The State of Accounting Firm Succession
According to the 19th Annual Rosenberg Practice Management Survey, for firms in the $2 million to $10 million category, 65.5% of partners are over the age of 50. Among sole practitioners and smaller firms, the percentage is 71.1%.
Jul. 10, 2018
In 2010, Pew Research announced the oldest members of the Baby Boomer generation were reaching retirement age, and that every day for the next 19 years, 10,000 Baby Boomers would reach age 65. Years of dire warning about the state of succession planning in CPA firms followed. In the last couple of years, talk of the largest living adult population retiring has cooled a bit. But nearly a decade later, is there evidence that firms heeded the warnings and got serious about succession planning?
The state of succession
According to the 19th Annual Rosenberg Practice Management Survey, for firms in the $2 million to $10 million category, 65.5% of partners are over the age of 50. Among sole practitioners and smaller firms, the percentage is 71.1%. The AICPA estimates 75 percent of today’s CPAs will be retiring in the next 15 years.
Despite getting closer to the cliff every day, Accounting Today’s “Year Ahead” Survey found that less than half of firms (in any size range) have a succession plan.
Why succession is as essential as ever
The accounting profession is entering a time of unprecedented disruption. According to some estimates, the hiring of entry-level accountants and auditors could drop by as much as 50 percent by 2020 and audit fees could decrease by 25 to 50 percent due to advances in technology.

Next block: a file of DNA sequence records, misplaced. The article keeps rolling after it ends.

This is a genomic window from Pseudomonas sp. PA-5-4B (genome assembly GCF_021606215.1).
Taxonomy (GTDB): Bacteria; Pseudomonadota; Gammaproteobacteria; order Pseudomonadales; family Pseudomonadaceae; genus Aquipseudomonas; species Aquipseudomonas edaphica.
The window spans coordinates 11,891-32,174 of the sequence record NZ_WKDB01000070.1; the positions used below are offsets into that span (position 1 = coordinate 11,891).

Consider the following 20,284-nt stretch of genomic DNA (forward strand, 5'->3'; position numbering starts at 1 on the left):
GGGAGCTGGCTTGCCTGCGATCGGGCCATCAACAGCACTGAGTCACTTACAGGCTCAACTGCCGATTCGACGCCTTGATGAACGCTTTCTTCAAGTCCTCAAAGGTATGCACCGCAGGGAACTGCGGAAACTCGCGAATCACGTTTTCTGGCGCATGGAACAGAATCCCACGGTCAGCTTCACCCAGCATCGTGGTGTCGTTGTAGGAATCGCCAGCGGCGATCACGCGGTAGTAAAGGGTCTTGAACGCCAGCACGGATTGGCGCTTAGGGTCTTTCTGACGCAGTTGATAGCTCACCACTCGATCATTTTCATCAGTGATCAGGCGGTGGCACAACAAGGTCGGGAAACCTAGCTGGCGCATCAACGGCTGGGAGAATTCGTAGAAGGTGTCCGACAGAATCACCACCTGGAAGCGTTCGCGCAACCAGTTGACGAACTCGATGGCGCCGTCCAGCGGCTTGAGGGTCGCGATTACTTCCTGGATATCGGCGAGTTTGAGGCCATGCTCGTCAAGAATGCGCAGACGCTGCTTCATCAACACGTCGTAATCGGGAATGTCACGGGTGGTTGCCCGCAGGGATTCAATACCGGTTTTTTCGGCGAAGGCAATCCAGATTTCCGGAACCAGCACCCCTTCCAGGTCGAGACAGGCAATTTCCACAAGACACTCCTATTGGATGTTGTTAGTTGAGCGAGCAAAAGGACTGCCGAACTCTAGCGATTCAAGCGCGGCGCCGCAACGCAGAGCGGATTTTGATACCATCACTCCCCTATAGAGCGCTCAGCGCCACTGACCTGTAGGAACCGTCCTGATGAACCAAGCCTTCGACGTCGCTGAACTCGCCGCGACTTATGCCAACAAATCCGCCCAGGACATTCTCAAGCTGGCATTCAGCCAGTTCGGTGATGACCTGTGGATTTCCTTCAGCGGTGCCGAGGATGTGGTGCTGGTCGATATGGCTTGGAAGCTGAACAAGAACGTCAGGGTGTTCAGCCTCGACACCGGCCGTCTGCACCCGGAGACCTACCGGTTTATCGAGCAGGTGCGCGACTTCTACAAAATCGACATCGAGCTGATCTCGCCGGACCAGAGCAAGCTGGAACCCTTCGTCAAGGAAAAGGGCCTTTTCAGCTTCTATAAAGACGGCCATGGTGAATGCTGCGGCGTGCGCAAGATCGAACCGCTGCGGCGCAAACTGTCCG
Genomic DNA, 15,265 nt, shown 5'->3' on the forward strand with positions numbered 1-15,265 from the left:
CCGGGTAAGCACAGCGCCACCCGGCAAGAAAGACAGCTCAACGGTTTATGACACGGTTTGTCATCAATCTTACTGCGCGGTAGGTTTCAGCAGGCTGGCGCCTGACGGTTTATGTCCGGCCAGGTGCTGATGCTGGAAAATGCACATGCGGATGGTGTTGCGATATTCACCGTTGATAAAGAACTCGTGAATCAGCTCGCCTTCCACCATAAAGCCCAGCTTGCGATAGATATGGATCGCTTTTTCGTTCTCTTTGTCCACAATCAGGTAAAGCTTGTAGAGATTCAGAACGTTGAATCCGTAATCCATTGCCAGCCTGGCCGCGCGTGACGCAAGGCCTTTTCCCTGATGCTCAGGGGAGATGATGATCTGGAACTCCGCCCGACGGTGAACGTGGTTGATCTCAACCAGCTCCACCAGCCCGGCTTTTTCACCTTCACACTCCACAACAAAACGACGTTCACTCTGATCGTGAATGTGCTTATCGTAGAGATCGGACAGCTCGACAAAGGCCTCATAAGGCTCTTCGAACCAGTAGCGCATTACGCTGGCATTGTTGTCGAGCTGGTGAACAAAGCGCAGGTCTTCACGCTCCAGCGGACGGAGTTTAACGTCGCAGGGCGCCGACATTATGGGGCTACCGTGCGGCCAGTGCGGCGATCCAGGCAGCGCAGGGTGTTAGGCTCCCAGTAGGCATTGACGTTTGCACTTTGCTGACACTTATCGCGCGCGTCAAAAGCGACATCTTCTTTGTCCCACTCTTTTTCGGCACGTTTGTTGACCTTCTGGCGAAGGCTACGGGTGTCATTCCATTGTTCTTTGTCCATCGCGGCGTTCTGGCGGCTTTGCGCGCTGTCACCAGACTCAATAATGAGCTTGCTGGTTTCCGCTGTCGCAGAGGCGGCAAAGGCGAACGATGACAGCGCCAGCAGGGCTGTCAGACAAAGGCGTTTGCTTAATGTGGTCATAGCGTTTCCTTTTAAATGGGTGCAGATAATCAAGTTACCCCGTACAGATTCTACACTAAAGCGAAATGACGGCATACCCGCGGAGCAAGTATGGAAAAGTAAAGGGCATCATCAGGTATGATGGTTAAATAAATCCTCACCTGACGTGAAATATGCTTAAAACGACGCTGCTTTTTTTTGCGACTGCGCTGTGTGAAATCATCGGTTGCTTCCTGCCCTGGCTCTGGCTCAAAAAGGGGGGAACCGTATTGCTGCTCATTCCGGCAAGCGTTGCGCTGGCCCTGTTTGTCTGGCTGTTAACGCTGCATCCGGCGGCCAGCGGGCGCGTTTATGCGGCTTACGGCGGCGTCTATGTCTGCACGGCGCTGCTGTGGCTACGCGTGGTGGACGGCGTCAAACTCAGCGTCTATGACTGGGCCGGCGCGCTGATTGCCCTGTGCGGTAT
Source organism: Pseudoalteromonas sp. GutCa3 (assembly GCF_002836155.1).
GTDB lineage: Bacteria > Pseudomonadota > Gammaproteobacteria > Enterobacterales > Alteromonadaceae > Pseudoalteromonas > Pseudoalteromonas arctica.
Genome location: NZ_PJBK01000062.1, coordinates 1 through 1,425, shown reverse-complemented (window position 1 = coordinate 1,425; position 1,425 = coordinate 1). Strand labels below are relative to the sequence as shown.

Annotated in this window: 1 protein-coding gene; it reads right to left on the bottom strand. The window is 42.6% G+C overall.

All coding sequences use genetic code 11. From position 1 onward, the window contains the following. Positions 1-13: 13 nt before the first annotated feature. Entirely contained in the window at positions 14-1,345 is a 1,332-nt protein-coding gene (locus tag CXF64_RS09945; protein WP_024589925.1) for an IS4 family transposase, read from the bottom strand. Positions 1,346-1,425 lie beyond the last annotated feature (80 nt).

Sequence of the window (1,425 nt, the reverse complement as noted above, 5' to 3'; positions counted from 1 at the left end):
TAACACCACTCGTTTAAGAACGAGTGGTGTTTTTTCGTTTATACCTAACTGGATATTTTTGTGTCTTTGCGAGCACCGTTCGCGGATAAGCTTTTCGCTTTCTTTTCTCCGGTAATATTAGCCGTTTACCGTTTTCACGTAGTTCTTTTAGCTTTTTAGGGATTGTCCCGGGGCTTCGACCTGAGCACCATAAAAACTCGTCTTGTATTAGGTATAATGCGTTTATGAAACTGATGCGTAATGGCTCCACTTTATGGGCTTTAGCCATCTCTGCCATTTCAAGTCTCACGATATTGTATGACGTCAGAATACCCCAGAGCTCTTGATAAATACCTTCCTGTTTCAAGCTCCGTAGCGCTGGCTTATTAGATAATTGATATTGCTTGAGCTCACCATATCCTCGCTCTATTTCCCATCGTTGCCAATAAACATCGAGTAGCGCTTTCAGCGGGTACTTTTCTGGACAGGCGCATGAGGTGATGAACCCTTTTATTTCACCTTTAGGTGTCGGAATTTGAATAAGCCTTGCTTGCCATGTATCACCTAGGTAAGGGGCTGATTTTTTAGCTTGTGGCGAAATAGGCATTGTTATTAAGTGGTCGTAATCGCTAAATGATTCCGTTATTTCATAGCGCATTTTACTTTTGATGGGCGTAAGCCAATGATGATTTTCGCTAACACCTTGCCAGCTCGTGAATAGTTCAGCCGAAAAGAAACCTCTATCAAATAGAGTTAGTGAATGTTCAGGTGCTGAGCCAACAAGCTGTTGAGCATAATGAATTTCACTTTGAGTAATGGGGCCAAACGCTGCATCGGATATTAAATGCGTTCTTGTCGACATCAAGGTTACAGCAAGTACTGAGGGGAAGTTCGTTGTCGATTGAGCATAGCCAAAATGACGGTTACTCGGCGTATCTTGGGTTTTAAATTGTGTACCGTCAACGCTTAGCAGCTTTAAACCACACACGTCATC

Meanwhile, many young professionals today have little or no desire to become a partner in the firms they work for. They see firms that are inefficient, relying on outdated technology and partners who work longer hours than anyone else in the firm and realize that’s not the life or career they want. Instead, they take the training they receive in an accounting firm and leverage it to secure positions outside of public accounting. Firms are left scrambling to fill holes in what they thought were airtight plans to fill coming vacancies.
Faced with this reality, many firm owners believe they’ll sell their practice to fund retirement instead of turning it over to the next generation. But that plan is flawed as well. With so many CPAs retiring in the next decade, it will be a buyer’s market for practices. As a result, sellers will likely receive a lot less than expected.
Whether you plan on selling your firm or handing the reigns over to a younger generation, it’s time to get proactive about succession planning.
Where to start
Succession planning is not just about maintaining a list of high-potential employees. Firms need to focus on the skills and experience required for success at the partner and manager level and provide employees with professional development programs that can help them develop necessary skills.
New staff members should have client contact much earlier in their careers than firms have traditionally allowed – starting in year one. Once you identify potential successors, make sure they’re up to speed on the clients’ history, unique characteristics and needs. When identifying emerging leaders, don’t forget your support personnel. Your admin team may skills in business development, marketing and more. Integrate training with hiring by assessing your firm’s existing strengths and hiring to fill existing gaps.
If your firm is not proactively developing successors, the value of your firm is diminishing every day. Keep in mind, training a viable successor can take years and the best time to fix the roof is when it’s sunny. Don’t postpone establishing a succession plan. Having one in place is a sign of stability for existing and potential clients and employees.
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